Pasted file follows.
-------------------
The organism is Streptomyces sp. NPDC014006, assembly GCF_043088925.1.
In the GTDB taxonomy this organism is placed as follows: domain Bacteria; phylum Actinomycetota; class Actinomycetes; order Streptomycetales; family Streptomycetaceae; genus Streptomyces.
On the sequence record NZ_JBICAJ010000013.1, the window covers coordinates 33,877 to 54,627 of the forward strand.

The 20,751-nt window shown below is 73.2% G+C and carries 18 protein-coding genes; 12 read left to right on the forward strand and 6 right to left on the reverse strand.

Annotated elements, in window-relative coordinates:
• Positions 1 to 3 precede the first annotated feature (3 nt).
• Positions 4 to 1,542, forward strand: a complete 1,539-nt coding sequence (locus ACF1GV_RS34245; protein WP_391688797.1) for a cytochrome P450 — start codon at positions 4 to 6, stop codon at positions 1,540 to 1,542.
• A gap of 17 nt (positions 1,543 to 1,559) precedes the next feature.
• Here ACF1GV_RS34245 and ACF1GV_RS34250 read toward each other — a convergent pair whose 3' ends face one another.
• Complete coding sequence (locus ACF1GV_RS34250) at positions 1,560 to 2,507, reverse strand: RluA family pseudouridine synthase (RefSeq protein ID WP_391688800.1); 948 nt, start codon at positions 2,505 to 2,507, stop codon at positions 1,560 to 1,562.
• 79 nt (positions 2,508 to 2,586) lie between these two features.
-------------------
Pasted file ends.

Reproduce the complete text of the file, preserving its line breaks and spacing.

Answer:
The organism is Streptomyces sp. NPDC014006, assembly GCF_043088925.1.
In the GTDB taxonomy this organism is placed as follows: domain Bacteria; phylum Actinomycetota; class Actinomycetes; order Streptomycetales; family Streptomycetaceae; genus Streptomyces.
On the sequence record NZ_JBICAJ010000013.1, the window covers coordinates 33,877 to 54,627 of the forward strand.

The 20,751-nt window shown below is 73.2% G+C and carries 18 protein-coding genes; 12 read left to right on the forward strand and 6 right to left on the reverse strand.

Annotated elements, in window-relative coordinates:
• Positions 1 to 3 precede the first annotated feature (3 nt).
• Positions 4 to 1,542, forward strand: a complete 1,539-nt coding sequence (locus ACF1GV_RS34245; protein WP_391688797.1) for a cytochrome P450 — start codon at positions 4 to 6, stop codon at positions 1,540 to 1,542.
• A gap of 17 nt (positions 1,543 to 1,559) precedes the next feature.
• Here ACF1GV_RS34245 and ACF1GV_RS34250 read toward each other — a convergent pair whose 3' ends face one another.
• Complete coding sequence (locus ACF1GV_RS34250) at positions 1,560 to 2,507, reverse strand: RluA family pseudouridine synthase (RefSeq protein ID WP_391688800.1); 948 nt, start codon at positions 2,505 to 2,507, stop codon at positions 1,560 to 1,562.
• 79 nt (positions 2,508 to 2,586) lie between these two features.